Mike Huckabee's decision not to run for president starts a campaign of a different kind: the race to get his endorsement.
The former Arkansas governor, who retains a strong following among social conservatives, will be perhaps the most sought-after endorsement in the Republican Primary. His backing could be a critical boost in what is expected to be a wide-open race for the Republican nomination.
Candidates didn't waste long to praise Huckabee after his departure.
"Mike Huckabee is a friend and colleague, and an important leader within the Republican Party," said Tim Pawlenty, the former Minnesota governor who could stand to benefit from Huckabee's absence in Iowa, in a statement. "Mike and I agree our nation is facing big challenges and desperately needs new leadership, and I plan to work hard to earn the support of the millions of Americans who have supported him."
In a statement, Newt Gingrich said Huckabee “emerged in 2008 as a new star for the Republican Party.”
“Had Governor Huckabee decided to run, there is no question he would have been a frontrunner in the 2012 campaign for president,” said Gingrich. He has achieved that prominence without a campaign simply based on his personal appeal and the attractiveness of his views and his character. His statement tonight emphasized the spiritual dimension of his life and his decision process. It is a wonderful example for all Americans of someone trying to do the right thing.”
Huckabee's departure could leave a void in the field for candidate's with a strong appeal to social conservatives -- a role former Pennsylvania Senator and staunch anti-abortion activist Rick Santorum could be poised to fill.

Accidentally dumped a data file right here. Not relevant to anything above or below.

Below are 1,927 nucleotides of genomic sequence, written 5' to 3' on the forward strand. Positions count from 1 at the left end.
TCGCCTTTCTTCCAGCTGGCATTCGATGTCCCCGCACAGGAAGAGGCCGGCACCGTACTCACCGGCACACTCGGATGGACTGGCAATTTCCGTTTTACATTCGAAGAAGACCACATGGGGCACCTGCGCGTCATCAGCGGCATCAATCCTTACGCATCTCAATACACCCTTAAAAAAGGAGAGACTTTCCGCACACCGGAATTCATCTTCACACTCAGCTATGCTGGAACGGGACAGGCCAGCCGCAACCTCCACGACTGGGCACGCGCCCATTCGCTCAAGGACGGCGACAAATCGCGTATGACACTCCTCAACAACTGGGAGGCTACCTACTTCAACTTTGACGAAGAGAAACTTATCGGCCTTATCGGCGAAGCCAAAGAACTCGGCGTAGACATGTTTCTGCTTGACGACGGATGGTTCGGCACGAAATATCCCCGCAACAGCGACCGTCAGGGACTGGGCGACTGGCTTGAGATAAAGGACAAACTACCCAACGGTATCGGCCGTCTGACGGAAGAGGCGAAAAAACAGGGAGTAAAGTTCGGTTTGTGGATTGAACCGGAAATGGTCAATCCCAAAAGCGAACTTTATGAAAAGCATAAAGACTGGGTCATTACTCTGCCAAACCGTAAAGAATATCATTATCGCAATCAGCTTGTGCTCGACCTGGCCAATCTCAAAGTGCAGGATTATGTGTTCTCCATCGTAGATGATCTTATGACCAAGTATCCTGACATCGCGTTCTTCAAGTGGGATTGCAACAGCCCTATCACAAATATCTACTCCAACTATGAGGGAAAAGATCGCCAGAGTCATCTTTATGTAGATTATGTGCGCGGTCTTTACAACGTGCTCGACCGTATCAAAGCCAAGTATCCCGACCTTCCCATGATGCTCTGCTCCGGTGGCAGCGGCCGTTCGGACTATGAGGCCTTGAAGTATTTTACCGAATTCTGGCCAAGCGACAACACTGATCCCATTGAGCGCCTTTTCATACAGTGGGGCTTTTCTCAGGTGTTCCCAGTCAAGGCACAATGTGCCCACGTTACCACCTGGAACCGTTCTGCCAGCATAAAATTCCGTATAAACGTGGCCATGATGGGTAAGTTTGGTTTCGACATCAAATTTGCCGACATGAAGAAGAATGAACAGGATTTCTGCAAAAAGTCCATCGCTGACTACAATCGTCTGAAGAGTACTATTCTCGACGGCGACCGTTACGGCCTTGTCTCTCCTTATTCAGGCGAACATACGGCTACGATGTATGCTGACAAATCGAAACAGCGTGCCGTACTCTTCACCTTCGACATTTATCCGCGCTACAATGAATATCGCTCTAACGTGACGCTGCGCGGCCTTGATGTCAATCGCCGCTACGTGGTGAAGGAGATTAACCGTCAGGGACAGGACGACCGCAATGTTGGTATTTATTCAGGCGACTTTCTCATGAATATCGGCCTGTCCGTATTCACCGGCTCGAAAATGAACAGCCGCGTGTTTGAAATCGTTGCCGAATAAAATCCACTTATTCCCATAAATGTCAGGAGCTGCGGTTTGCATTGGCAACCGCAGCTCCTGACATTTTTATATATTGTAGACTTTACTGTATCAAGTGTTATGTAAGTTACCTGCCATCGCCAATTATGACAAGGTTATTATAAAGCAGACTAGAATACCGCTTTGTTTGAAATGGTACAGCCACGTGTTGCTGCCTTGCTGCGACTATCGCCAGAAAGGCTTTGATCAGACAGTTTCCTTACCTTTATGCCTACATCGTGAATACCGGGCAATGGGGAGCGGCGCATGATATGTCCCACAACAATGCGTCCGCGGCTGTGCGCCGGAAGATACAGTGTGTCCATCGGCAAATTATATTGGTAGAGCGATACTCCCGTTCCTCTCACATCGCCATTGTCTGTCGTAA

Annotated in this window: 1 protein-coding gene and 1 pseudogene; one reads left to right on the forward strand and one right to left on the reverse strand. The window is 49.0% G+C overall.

"So impressed [with] @mikehuckabee by putting the role of prayerfully following God's will as the most important factor, because it is," he tweeted minutes after Huckabee's announcement.
Rep. Michele Bachmann, R-Minn., a tea party icon who is also considering a bid for president, staked her own claim to Huckabee's supporters in a post to her Facebook page: Huckabee's "unwavering stand for the enduring values of our nation will be missed in the upcoming Presidential campaign," she wrote, "but his absence does not change the chief goal that I know we hold in common: defeating Barack Obama."
Jon Huntsman, a former governor from Utah who is exploring a bid, said the "country has been very fortunate to have Mike Huckabee as a leader and public servant."
"It is unfortunate that we will not have his voice -- or his bass guitar -- in the presidential debate, as our party would have benefited from his involvement," he said in a statement. "Yet I'm confident that he will continue to be a positive force in the national conversation no matter his future endeavors and I look forward to his continued friendship."
Huckabee received praise even from Donald Trump, who had taped a short segment that ran immediately after the announcement praising the ex-governor.
The last 36 hours had been a whirlwind for Huckabee and his team of advisers, none more than his former campaign manager Ed Rollins. The longtime GOP strategist had been quitely laying the groundwork for Huckabee to run the last two months, but was caught off guard by news that his former client was announcing a decision Saturday night.
"I wish him well," Rollins said, in an e-mail to National Journal. "Obviously his political career is over by his own choice."
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